TONY JONES: Yes, but you’ve already told the rest of the world that you’re prepared to go to 25 per cent if the rest of the world moves. You’ve also set a target for 2050 of 60 per cent, so there has to be large reductions over time, and don’t the public have the right to know what the cost of those increases will be?

TONY JONES: Well, no, we don’t have to, I was just trying to get to the bottom of whether you’re prepared to release that modelling. I think the answer is no.

TONY JONES: If that is the issue, let me ask you this: is it now standard practice to pass confidential departmental briefing documents to the press, or to sections of the press, I should say, as part of a media strategy to undermine the Opposition’s position?

TONY JONES: No, no, I’m not talking about honesty. I’m talking about the way in which this information was released. And isn’t it precisely the sort of thing that infuriated you about the previous government: the use of confidential departmental material to undermine the Opposition’s case?
What we have is a Government who is deceitful and cannot deliver on its promises to our nation. Mr Rudd has purported to paint himself as a contemporary leader, one who is in touch with the younger generation of voters. He has failed, and is now attempting to divert the public's attention away from his failings by announcing new policies.

Monday, January 11, 2010

Rudd versus Asylum Seekers, Asylum Seekers Win

The average Australian earning over $35,000 a year is taxed at a rate of 30 to 45% by the Australian Tax Office each year. This money is used to fund, amongst other things, the Christmas Island detention centre to process asylum-seekers seeking refuge in Australia. It was estimated in 2004 that each detainee was costing the Australian people up to $725 per day. More recently, it has been revealed that the Christmas Island detention facilities had cost the Federal Government $45 million  more than it had budgeted for this year. More taxpayer money is being pumped into the centre to boost its capacity.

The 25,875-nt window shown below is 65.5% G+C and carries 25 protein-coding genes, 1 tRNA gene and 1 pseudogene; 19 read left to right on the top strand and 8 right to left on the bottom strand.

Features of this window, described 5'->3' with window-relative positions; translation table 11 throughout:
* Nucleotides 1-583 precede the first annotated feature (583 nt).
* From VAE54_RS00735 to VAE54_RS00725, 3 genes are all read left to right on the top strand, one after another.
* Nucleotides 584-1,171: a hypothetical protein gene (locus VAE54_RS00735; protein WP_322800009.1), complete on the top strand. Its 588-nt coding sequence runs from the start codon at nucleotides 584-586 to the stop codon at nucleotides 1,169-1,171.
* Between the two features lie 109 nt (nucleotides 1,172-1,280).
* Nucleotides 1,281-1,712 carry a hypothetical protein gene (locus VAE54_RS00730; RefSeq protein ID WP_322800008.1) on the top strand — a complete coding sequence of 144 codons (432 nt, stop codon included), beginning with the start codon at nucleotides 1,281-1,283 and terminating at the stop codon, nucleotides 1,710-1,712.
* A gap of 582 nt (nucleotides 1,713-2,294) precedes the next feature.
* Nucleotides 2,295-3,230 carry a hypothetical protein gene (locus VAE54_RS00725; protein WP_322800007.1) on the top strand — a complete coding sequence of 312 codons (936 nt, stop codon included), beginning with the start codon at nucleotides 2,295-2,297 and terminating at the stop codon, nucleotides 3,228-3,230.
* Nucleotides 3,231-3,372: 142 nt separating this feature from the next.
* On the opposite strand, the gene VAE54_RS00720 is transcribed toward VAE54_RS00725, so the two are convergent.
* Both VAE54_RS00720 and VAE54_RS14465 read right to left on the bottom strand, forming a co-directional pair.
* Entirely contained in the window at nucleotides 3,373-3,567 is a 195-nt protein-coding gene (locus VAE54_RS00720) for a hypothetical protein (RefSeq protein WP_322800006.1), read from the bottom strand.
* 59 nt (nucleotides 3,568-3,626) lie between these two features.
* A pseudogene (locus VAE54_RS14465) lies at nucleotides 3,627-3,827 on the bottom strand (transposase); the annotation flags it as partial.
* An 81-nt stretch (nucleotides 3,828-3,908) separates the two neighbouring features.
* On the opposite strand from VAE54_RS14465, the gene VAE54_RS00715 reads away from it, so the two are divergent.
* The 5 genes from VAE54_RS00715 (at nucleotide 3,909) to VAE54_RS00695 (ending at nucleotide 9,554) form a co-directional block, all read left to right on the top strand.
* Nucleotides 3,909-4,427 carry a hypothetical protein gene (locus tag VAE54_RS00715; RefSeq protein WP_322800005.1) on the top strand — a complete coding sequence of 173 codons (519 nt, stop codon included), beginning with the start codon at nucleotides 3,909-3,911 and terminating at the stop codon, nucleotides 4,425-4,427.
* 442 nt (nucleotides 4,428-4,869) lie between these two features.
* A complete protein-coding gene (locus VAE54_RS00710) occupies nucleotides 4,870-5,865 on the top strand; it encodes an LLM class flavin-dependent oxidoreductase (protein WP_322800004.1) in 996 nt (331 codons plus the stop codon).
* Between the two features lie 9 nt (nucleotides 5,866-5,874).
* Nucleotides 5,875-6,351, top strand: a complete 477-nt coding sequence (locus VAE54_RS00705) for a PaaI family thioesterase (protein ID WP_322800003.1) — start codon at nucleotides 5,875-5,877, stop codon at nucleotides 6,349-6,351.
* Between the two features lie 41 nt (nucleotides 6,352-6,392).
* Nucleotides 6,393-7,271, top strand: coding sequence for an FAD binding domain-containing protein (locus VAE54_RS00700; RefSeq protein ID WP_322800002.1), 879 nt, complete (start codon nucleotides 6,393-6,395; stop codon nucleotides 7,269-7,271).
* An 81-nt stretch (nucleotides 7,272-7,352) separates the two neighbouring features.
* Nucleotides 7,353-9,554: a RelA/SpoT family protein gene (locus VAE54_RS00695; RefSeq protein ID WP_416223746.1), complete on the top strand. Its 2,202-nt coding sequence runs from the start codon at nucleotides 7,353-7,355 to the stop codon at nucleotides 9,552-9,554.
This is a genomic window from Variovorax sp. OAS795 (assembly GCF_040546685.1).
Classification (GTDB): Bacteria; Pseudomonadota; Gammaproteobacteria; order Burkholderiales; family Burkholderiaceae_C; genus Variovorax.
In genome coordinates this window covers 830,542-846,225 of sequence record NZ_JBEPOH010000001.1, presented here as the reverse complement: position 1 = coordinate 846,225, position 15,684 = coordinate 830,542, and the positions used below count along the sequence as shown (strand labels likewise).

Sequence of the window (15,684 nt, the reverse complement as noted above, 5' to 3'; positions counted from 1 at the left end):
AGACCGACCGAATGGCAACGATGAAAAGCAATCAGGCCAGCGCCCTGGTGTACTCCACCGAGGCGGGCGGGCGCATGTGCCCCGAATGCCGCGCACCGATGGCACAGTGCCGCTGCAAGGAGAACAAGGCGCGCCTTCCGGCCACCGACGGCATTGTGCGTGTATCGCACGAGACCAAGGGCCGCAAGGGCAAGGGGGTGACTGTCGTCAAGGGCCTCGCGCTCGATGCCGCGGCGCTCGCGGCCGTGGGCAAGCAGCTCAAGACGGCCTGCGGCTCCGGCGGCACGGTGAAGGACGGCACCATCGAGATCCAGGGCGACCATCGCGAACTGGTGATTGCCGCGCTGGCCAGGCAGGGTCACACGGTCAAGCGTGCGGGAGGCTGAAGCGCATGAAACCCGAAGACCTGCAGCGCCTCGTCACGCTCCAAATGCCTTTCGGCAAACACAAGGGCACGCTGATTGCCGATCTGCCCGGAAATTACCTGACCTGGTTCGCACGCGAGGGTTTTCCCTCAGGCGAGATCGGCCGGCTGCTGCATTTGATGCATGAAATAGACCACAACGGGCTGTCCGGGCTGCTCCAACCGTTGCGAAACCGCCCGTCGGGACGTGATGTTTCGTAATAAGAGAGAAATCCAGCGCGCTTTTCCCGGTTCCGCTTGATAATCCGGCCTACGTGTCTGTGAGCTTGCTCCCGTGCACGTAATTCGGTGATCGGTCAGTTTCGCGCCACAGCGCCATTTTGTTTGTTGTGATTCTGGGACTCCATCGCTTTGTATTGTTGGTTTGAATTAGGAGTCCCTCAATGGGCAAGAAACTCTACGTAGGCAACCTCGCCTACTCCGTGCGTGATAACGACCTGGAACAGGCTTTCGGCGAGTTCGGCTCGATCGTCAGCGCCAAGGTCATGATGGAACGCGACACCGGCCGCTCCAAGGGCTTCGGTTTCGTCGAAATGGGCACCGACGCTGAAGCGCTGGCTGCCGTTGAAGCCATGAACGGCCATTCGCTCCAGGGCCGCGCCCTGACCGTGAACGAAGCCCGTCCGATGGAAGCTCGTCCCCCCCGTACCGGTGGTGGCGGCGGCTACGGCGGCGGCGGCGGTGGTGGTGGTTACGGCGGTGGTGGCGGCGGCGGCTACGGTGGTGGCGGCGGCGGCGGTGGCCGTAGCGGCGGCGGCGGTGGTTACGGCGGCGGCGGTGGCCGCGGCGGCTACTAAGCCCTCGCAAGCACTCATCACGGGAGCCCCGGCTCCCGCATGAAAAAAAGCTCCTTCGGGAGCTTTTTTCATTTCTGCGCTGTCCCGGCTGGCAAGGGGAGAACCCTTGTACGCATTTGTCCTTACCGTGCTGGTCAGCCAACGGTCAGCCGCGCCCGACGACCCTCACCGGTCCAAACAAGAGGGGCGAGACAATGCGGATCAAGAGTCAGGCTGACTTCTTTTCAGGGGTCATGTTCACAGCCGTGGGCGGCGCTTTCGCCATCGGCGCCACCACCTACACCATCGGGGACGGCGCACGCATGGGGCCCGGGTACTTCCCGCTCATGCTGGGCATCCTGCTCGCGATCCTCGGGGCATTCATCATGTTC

Prime Minister Kevin Rudd has previously stated that the Christmas Island detention facility was bad policy and that it was a "white elephant". He is now being forced to pump more taxpayer money, money which the taxpayers have had to work hard to earn, to support a bunch of asylum seekers who have not followed the proper policies laid down by the United Nations High Commissioner for Refugees (UNHCR). In fact, the recent standoff by the Oceanic Viking and the subsequent granting of asylum to two Sri Lankans demonstrates Mr Rudd's inability to defend the sovereignty of Australia.

One of the most fundamental rights of a Sovereign State since the Treaty of Westphalia (1648) is the right exercise supreme authority over all subjects within its territory, including the power to make and enforce its laws. While the issue of asylum seekers is a global issue, Mr Rudd's lack of a coherent policy to tackle this problem has exaggerated the issue for Australia. As Opposition Leader Tony Abbott aptly described it:

"[This] shows that Mr Rudd was blackmailed ... effectively blackmailed, into giving people what they wanted ... they held that ship for about a month and that shouldn't have happened. It seems every day another boat (carrying asylum seekers) arrives". 

Furthermore, Mr Rudd's policy of redirecting the boats to Indonesia creates two problems. Indonesia is apparently justified in processing these asylum seekers because of the monetary assistance Australia has provided to fund its detention centres. This doesn't solve any problems, it is merely passing on the issue to Indonesia. It also strains relations Indo-Australian relations. Secondly, as Mr Abbott rightly points out, it sends the wrong message to asylum seekers that "if you get to Indonesia you also get to Australia, because of the deal that Mr Rudd did with the people on the Oceanic Viking".